This educational session will include a brief description of the rigorous process that was utilized in development of the CCELPACPT and an overview of the 5 competency domains. Members of the expert panel of educators and clinicians who developed the document will share examples of how the document has been and could be used to promote student assessment in traditional and collaborative clinical education models. Participants will be led through a self-inventory exercise to compare their current clinical curricula and expectations to the competencies defined in the document.
Preliminary use of this document within acute hospital clinical programs as well as one Academic institution will be presented to inform future use for all participants.
Conclusions/Relevance to the conference theme: The Pursuit of Excellence in Physical Therapy Education
Optimal student assessment can often be limited by varying interpretations of the Clinical Performance Instrument based on variability in clinical settings, experiences and opinions rather than objective, setting specific skills and behaviors. Utilization of the CCELPACPT will help to uniformly define entry- level practice, allowing CIs to better assess student learning. DCEs can use the CCELPACPT to prepare student for clinical expectations, and to help identify areas in need of additional support for students who are having challenges in the clinic. In addition, the document serves to increase effective communication between clinical partners to assist in students achieving the necessary outcomes of entry-level practice in acute acre upon graduation.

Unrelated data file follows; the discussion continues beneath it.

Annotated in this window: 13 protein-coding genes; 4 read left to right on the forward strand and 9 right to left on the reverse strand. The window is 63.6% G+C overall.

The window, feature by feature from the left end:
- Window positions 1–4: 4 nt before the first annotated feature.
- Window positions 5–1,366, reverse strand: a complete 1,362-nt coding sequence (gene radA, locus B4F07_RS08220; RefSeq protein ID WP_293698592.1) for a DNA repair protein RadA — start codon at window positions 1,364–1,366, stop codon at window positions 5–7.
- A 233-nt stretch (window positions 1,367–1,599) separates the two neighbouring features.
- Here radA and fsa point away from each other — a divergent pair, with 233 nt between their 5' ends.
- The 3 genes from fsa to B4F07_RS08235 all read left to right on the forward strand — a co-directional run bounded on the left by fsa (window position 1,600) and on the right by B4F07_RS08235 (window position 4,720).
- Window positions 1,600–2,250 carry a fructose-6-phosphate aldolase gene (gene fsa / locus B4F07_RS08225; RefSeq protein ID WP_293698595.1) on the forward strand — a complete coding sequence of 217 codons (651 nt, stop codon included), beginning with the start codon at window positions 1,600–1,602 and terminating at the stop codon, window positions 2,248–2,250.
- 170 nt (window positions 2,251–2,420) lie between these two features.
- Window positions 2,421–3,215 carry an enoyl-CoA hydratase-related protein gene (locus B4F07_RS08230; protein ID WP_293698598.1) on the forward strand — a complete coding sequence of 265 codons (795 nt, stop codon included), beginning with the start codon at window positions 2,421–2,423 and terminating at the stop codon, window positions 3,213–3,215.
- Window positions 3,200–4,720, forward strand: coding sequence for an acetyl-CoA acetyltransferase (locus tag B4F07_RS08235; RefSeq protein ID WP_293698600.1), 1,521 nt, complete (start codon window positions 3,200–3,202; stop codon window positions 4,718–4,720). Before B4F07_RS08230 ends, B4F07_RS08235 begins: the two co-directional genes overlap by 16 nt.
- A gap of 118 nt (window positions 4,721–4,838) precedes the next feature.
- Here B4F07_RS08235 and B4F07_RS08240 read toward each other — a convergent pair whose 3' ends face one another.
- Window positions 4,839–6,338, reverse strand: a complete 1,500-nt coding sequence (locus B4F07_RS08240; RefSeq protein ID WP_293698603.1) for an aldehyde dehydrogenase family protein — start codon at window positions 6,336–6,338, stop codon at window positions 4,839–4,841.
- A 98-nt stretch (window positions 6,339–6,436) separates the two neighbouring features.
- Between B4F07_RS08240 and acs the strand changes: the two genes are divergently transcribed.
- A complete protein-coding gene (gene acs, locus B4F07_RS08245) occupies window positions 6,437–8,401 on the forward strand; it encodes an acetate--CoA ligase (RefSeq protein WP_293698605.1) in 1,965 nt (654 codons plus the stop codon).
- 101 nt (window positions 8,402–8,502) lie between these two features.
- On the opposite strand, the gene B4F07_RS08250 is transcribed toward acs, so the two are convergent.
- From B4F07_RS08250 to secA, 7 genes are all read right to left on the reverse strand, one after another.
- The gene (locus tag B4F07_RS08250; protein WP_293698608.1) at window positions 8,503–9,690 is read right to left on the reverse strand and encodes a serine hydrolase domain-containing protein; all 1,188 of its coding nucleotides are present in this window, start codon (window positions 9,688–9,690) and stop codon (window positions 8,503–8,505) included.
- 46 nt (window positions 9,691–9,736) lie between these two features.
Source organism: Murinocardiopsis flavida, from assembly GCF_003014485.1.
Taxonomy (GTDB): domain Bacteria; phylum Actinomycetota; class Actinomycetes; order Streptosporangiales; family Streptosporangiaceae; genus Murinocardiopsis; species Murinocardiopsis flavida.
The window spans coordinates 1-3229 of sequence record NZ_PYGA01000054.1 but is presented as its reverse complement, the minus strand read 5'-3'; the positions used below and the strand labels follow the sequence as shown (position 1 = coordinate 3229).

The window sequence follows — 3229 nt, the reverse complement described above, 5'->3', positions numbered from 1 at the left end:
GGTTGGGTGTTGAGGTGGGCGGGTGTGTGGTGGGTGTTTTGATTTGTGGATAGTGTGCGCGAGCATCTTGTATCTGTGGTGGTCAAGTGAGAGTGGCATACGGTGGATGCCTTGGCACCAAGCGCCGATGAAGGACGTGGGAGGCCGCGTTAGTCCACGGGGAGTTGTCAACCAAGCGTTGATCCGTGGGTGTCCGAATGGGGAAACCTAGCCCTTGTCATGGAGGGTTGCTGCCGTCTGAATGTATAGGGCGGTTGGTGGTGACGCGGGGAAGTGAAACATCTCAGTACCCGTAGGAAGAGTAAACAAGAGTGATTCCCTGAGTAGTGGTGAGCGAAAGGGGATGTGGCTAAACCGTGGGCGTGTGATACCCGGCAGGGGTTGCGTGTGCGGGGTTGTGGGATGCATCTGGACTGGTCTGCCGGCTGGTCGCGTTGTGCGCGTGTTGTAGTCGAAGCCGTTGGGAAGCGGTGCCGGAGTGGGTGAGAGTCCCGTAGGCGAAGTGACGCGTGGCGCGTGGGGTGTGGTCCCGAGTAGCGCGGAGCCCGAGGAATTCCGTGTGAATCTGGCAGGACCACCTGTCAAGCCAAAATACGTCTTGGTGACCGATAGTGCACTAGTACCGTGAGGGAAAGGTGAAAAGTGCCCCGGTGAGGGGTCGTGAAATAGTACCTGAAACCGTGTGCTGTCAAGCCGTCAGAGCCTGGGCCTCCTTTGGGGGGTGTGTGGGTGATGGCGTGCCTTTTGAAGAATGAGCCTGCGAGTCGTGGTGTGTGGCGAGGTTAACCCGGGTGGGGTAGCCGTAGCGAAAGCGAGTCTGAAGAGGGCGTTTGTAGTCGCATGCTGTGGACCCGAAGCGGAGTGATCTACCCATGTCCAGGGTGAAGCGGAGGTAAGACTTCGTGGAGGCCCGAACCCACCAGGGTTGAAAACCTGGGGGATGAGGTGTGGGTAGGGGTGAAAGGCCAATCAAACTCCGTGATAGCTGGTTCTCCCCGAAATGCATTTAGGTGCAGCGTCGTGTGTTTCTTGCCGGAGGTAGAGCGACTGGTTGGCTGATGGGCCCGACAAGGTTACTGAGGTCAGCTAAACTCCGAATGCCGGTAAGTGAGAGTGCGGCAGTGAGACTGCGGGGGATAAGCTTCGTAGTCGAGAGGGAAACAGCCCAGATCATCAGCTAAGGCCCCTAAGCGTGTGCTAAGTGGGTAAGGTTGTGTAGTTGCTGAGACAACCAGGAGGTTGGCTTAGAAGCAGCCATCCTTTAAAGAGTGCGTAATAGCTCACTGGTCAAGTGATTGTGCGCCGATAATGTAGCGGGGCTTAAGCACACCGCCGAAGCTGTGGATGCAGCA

American Physical Therapy Association. Minimum required skills of physical therapist graduates at entry-level: BOD G11-05-20-49 [Guideline]. American Physical Therapy Association Web site http://www.apta.org/uploadedFiles/APTAorg/About_Us/Policies/BOD/Education/MinReqSkillsPTGrad.pdf. Updated October 1, 2013.
Atkinson HL, Nixon-Cave K. A tool for clinical reasoning and reflection using the International Classification of Functioning, Disability, and Health (ICF) framework and patient management model. Phys Ther. 2011; 91: 416-430.
Gorman SL, Wruble Hakim E, Johnson W, et al. Nationwide acute care physical therapist practice analysis identifies knowledge, skills, and behaviors that reflect acute care practice. Phys Ther. 2010;90(10):1453-1467.